Always a Beatles fan I didn’t realise how little I knew about the factors that led to the band’s break up. Creative differences, yes, but not really any of the specifics. In a set of contemporary interviews with Rick Rubin (on Disney+) Paul McCartney comments on this: he was he says heartbroken when the band broke up, he thought he would be in The Beatles forever.
Forever is a long time but it is hard to imagine now that the Beatles were together for only 7 years. All those iconic songs. I have been fascinated to watch The Beatles: Get Back, Peter Jackson’s documentary footage (Disney+) from 1969 about the band rehearsing for what would turn out to be their last live performance.
Even whittled down, this footage still amounts to three films, each two hours long, so watching is a time commitment, but I am taking it in sections. The tensions between the fab four in Peter Jackson’s film quickly become apparent.
Beginning just after the New Year in 1969, The Beatles for some reason gave themselves only three weeks to rehearse an entire show including writing a dozen new songs. It seems a crazy thing to do with hindsight or without it. Under that sort of pressure existing cracks only deepened. George says at one point: ‘perhaps we should get a divorce’. To which Paul replies: ‘I suggested that at our last meeting’. Neither of them is joking.
Given that this is the post Sergeant Pepper era and the band is beyond famous (John Lennon has managed to get himself into trouble with the establishment by saying that The Beatles are “more popular than Jesus”) the rehearsals are a muted affair. I suppose those of us not involved in the industry only get to see the razzamatazz of a rehearsed and perfected show. But this is a fly on the wall view of what it takes to reach that point. Rehearsing in a drab looking space in Twickenham Studios, along with George Martin and a couple of roadies, the band is searching for an 8-track recorder. Where will they get one from! EMI? Apparently not. They end up having to use George Harrison’s own 8-track recorder which is says is £10,000 worth of equipment – an unimaginable sum of money back then. In fact it’s still rather a lot now!
I was ever a big McCartney fan and still am. No amount of footage will stop me worshipping at that particular shrine. The guy is a genius. But here he does come across as a bit bossy and a bit sarcastic with George. At times the two of them struggle to agree the time of day. John doesn’t help much by insisting on Yoko’s presence throughout these tense rehearsals. There were no phones in those days, she just sits there. Paul remarks that in fifty years they will say that the Beatles broke up because Yoko sat on an amp.
But the greatest thing about watching this footage is the chance to see and hear songs like Get Back and Long and Winding Road – songs that have now been famous for half a century – coming into being. While we are watching try-outs I am telling them they don’t have the words right yet. It should be Jojo left his home in Tucson, Arizona. Is Tucson in Arizona? John asks. Yes it is. It’s where they filmed High Chaperral, Paul answers.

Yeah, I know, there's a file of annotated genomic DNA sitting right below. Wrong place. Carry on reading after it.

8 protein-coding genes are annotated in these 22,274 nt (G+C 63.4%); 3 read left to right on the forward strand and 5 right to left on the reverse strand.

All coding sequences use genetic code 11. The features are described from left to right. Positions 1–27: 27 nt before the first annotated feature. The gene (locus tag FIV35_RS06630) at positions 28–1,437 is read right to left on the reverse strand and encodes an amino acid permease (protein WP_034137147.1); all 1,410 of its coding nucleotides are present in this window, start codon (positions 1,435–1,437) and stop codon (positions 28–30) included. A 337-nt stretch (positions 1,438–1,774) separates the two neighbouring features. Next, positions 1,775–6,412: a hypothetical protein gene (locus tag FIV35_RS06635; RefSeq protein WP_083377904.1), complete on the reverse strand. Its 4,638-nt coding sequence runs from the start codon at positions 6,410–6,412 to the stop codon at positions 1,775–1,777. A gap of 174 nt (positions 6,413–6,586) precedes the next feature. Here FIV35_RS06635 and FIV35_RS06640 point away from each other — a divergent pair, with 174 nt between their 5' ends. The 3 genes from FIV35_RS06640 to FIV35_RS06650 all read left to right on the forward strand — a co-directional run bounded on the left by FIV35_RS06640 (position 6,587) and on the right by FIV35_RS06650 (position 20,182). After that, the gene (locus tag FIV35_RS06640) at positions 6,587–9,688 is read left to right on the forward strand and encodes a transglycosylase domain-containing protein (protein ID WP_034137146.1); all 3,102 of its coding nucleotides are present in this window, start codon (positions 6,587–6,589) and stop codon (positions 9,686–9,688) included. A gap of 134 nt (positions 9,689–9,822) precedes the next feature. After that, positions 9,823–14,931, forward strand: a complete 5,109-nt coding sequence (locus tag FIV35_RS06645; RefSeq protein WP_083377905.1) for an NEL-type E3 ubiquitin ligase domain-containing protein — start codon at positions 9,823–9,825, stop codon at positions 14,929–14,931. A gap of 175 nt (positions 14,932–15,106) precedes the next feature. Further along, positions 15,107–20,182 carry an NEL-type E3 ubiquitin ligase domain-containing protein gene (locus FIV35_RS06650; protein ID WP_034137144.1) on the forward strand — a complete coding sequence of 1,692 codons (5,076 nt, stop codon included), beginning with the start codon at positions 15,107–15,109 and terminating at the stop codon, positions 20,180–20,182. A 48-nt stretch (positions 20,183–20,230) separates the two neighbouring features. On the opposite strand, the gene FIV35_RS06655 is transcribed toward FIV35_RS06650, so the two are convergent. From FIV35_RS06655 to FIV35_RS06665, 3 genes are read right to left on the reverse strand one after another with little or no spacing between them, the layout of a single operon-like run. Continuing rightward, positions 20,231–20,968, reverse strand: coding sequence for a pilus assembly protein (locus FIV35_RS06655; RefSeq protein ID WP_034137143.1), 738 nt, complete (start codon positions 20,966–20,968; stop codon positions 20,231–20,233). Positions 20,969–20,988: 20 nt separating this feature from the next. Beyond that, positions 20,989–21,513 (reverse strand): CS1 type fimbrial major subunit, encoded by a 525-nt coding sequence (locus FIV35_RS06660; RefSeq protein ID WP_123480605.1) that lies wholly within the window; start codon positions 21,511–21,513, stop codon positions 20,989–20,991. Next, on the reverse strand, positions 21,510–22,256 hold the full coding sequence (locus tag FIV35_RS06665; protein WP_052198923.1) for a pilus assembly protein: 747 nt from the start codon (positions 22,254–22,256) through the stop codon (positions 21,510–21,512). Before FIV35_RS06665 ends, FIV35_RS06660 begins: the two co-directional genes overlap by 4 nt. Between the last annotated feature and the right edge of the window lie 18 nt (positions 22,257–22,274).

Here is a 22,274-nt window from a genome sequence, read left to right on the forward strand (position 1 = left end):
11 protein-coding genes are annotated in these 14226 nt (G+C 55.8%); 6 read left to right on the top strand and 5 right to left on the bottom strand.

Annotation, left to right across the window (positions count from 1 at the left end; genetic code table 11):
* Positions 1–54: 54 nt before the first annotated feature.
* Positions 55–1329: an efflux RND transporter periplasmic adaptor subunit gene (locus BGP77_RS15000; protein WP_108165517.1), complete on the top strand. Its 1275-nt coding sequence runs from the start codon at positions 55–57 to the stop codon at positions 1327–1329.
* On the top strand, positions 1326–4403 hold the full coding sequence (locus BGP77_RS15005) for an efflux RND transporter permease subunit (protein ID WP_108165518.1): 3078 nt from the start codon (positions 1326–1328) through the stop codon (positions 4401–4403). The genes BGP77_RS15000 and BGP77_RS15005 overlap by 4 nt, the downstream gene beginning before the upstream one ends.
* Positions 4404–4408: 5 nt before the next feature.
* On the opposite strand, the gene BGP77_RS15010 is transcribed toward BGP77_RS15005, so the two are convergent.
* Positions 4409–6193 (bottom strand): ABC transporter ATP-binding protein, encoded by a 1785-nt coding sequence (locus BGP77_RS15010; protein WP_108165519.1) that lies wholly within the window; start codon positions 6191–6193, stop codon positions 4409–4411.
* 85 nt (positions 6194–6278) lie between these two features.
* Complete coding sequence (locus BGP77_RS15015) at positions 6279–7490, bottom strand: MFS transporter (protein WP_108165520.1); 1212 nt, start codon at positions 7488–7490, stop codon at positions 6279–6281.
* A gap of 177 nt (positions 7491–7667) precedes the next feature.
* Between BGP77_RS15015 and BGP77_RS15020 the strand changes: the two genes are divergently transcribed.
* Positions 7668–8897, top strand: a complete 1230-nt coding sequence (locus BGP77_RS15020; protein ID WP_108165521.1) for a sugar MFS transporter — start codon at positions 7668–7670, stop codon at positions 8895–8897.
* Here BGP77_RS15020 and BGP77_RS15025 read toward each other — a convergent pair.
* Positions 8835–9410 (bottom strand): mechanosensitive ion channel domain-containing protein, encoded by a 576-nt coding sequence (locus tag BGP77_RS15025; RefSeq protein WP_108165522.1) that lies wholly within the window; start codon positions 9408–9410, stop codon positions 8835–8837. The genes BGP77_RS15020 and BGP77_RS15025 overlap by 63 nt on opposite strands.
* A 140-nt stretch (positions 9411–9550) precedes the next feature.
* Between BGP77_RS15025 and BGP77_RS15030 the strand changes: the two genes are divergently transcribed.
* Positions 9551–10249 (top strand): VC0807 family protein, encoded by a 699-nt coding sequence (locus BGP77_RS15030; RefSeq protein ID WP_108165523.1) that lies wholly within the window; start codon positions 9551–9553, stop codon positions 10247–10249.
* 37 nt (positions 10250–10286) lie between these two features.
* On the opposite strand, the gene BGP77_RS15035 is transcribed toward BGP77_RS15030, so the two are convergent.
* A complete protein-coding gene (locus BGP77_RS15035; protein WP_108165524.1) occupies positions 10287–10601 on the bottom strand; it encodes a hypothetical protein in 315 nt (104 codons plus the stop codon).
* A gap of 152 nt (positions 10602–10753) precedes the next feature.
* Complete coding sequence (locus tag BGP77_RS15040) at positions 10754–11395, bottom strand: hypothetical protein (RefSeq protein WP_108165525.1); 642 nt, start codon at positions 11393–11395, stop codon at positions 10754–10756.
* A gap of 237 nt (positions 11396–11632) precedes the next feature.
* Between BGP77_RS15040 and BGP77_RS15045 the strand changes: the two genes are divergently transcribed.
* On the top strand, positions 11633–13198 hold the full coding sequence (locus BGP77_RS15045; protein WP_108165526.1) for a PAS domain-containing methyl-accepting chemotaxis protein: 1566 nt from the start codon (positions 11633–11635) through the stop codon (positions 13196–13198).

The first film ends with George walking out. He writes in his diary. ‘Rehearsed at Twickenham until lunchtime. Left the Beatles. Went home.’
What I’ve been reading
This week I have read Letters to Gwen John by the artist Celia Paul whose autobiographical work Self-Portrait I reviewed here.
Gwen John (1876 – 1939) was a born in Haverfordwest in Wales. The family later moved to Tenby in Pembrokeshire. Her mother Augusta, died when Gwen was a child.
Gwen’s life in some respect followed a similar arc to that of the author. She too attended the Slade School of art (1895-1898) where she was somewhat overshadowed by her brother, Augustus John. Later she went to Paris on her own and lived alone to pursue her life as an artist. Although the author has a son whereas Gwen had no children.
Gwen, like Celia Paul, had a relationship with a more famous and much older man – another Auguste – Rodin to whom Gwen remained devoted and somewhat in thrall her entire life. Paul questions their devotion to the men in their lives that came at such an emotional cost. Gwen she says was always associated with her brother Augustus and with her lover, Auguste Rodin.
“What is it about us that keeps us tethered? Both of our talents are entirely separate from the men we have been attached to – we are neither of us derivative in any way.” Do you think that, without fully understanding why, we are both of us culpable?”
Although I was not sure this book was quite as good as Self-Portrait Paul’s writing is very engaging. Necessarily, since these letters are addressed to someone who is dead and cannot correspond, the book forms an extension of the first; from an exhibition in New York, up to the pandemic and lock-down. Celia Paul writes like she paints – every word a carefully placed brush stroke. I found myself endlessly fascinated by her descriptions of her flat opposite the British Museum which houses her studio and in which she still lives. Here she describes a painting:
“One is of my room at night: the shadows on the ceiling thrown by the streetlights forming a web above my bed, the cross-bar of the window magnified on the wall next to it, an eerie crucifix. Everything is still. The colours are rust, brackish-blue and gold. In the painting of my room in the morning the gentle light washes in through the window, suggesting hope and peace.”
Those are commodities the world needs very badly at the moment.